Disastrous Response to Natural and Man-Made Disasters: An Environmental Justice Analysis Twenty-Five Years after Warren County
Bullard, Robert D., Wright, Beverly, UCLA Journal of Environmental Law & Policy
I. INTRODUCTION II. STUDIES IN FAILURE: FEDERAL AND STATE RESPONSES TO ENVIRONMENTAL EMERGENCIES A. Government Response to the PCB Threat in Warren County 1. "Hunt's Dump" 2. Why Warren County? 3. The Warren County Siting Decision: A Symptom of a Larger Disease B. The "Dumping Grounds" in a Tennessee Town 1. Why Eno Road? 2. Treatment of the African American Holt Family 3. Treatment of White Families in Dickson County 4. Proximity of the Dickson County Landfill to Elected Officials' Homes C. Environmental Threats in post-Katrina New Orleans 1. Cleaning Up Toxic Neighborhoods 2. Katrina's Wake: Mountains of Trash, Contaminated Soil, and the Community Response 3. Toxic FEMA Trailers III. CONCLUSION
Historically, people of color communities have borne a disproportionate burden of pollution from landfills, garbage dumps, incinerators, smelters, sewage treatment plants, chemical industries, and a host of other polluting facilities. Many dirty industries have followed the "path of least resistance," allowing low-income and people of color neighborhoods to become the "dumping grounds" for all kinds of health-threatening operations. (1)
This paper provides an analysis of real-life examples of how government response to environmental emergencies is endangering the health and safety of vulnerable populations. The paper uses an environmental justice framework to examine the U.S. Environmental Protection Agency (EPA) and the Federal Emergency Management Agency (FEMA) response to toxic contamination and man-made disasters in three communities: Warren County, North Carolina, Dickson, Tennessee, and post-Katrina New Orleans, Louisiana.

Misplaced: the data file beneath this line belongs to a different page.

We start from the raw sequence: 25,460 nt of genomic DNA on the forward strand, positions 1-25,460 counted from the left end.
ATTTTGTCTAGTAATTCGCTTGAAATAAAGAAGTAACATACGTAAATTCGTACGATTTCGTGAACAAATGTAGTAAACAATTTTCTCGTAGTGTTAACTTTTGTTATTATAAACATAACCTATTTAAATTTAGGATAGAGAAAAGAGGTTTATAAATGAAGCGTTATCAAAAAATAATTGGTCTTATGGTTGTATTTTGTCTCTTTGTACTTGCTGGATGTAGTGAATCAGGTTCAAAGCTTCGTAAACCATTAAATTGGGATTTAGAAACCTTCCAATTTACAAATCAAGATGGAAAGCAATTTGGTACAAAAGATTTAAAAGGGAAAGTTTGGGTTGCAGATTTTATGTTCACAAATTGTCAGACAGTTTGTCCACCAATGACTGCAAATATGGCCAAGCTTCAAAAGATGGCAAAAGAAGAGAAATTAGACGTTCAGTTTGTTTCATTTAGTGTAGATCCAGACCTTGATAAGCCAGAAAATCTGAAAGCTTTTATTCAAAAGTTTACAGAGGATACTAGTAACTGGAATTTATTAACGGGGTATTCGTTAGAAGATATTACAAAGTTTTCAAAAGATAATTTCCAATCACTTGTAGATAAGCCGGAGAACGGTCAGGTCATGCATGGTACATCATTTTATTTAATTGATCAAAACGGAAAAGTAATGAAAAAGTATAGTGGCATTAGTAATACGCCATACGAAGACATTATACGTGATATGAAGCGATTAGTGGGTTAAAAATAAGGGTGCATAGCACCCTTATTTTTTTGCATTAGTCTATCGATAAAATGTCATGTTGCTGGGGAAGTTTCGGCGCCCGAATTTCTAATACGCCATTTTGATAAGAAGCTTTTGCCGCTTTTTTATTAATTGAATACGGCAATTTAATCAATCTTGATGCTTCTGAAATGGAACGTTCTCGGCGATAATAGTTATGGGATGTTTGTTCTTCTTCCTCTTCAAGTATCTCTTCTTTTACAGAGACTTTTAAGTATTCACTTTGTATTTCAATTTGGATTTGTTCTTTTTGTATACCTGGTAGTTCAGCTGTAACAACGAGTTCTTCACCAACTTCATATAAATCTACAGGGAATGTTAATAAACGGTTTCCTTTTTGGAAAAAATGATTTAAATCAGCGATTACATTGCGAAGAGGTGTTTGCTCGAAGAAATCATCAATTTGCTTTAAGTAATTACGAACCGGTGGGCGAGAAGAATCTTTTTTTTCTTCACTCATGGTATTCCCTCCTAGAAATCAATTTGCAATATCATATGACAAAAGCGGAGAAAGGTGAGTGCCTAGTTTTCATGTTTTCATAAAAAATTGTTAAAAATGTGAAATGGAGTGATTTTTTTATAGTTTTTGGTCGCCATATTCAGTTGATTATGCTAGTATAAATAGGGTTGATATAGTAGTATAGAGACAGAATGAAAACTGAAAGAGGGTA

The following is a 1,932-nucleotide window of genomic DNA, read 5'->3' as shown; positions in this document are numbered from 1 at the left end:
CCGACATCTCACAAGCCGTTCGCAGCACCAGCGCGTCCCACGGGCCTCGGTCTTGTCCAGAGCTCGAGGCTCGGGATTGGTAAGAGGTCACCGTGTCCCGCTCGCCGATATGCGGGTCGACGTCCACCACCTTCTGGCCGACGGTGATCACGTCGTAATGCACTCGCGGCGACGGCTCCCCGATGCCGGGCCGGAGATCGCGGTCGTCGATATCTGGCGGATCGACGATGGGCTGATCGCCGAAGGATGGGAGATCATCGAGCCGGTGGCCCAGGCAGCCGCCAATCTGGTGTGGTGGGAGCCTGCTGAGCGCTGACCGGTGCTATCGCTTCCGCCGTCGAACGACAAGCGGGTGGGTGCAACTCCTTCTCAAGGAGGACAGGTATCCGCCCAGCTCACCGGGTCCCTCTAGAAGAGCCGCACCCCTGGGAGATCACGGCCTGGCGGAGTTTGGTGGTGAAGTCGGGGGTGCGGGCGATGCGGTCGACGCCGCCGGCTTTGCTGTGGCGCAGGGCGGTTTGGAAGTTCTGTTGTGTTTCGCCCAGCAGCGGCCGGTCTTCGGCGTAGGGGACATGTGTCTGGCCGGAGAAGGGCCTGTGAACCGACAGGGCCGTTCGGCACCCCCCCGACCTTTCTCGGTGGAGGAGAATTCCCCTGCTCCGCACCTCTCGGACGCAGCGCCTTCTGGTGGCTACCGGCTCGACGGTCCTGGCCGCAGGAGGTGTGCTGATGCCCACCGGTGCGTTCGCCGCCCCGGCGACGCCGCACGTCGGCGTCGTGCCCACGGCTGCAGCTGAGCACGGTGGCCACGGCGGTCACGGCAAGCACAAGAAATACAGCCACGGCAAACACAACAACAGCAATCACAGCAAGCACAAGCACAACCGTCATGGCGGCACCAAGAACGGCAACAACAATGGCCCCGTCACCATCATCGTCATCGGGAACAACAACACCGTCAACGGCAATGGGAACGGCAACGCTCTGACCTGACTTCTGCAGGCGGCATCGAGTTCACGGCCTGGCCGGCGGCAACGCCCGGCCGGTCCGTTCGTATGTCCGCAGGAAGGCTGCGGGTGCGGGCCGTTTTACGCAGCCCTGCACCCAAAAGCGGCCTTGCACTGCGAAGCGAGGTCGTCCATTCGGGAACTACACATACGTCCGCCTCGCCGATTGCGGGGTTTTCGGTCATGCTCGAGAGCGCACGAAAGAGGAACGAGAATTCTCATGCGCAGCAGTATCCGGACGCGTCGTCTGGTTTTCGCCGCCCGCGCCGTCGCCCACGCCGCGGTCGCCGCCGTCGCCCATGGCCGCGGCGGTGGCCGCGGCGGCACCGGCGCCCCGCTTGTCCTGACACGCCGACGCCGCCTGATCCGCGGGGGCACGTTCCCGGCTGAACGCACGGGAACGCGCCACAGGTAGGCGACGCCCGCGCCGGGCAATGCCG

For decades, hundreds of communities from New York to Alaska have used a variety of tactics to confront environmental injustice. (2) It was not until 1990, however, after extensive prodding from grassroots environmental justice activists, educators, and academics, that the EPA began to take action on environmental justice concerns. (3) In 1992, under the George H. Bush Administration, the EPA produced Environmental Equity: Reducing Risks for All Communities, a report that finally acknowledged the fact that some populations shoulder greater environmental health risks than others. (4)
A few years later, in 1994, President William Clinton issued Executive Order 12898, "Federal Actions to Address Environmental Justice in Minority Populations and Low-Income Populations." (5) This Order attempted to address environmental injustice within existing federal laws and regulations. Additionally, the Order reinforced existing legislation including the Civil Rights Act of 1964, Title VI, which prohibits discriminatory practices in programs receiving federal funds, as well as the National Environmental Policy Act (NEPA), a law that set policy goals for the protection, maintenance and enhancement of the environment. (6)
The Executive Order also called for the federal government to improve methodologies for assessing and mitigating impacts, including health effects from multiple and cumulative exposure and impacts on subsistence fishers and consumers of wild game. Moreover, the Order required the collection of data on low-income and minority populations who may be disproportionately at risk and encouraged participation of the impacted populations in the various phases of assessing impacts--including scoping, data gathering, analysis of alternatives, mitigation, and monitoring.
The EPA and FEMA are two of twelve federal agencies covered under the Executive Order. FEMA was founded in 1979 by consolidating the emergency management functions formerly administered by five different Federal agencies. FEMA was an independent Federal agency reporting to the President and was charged with planning for, mitigating, responding to, and recovering from natural and manmade disasters. …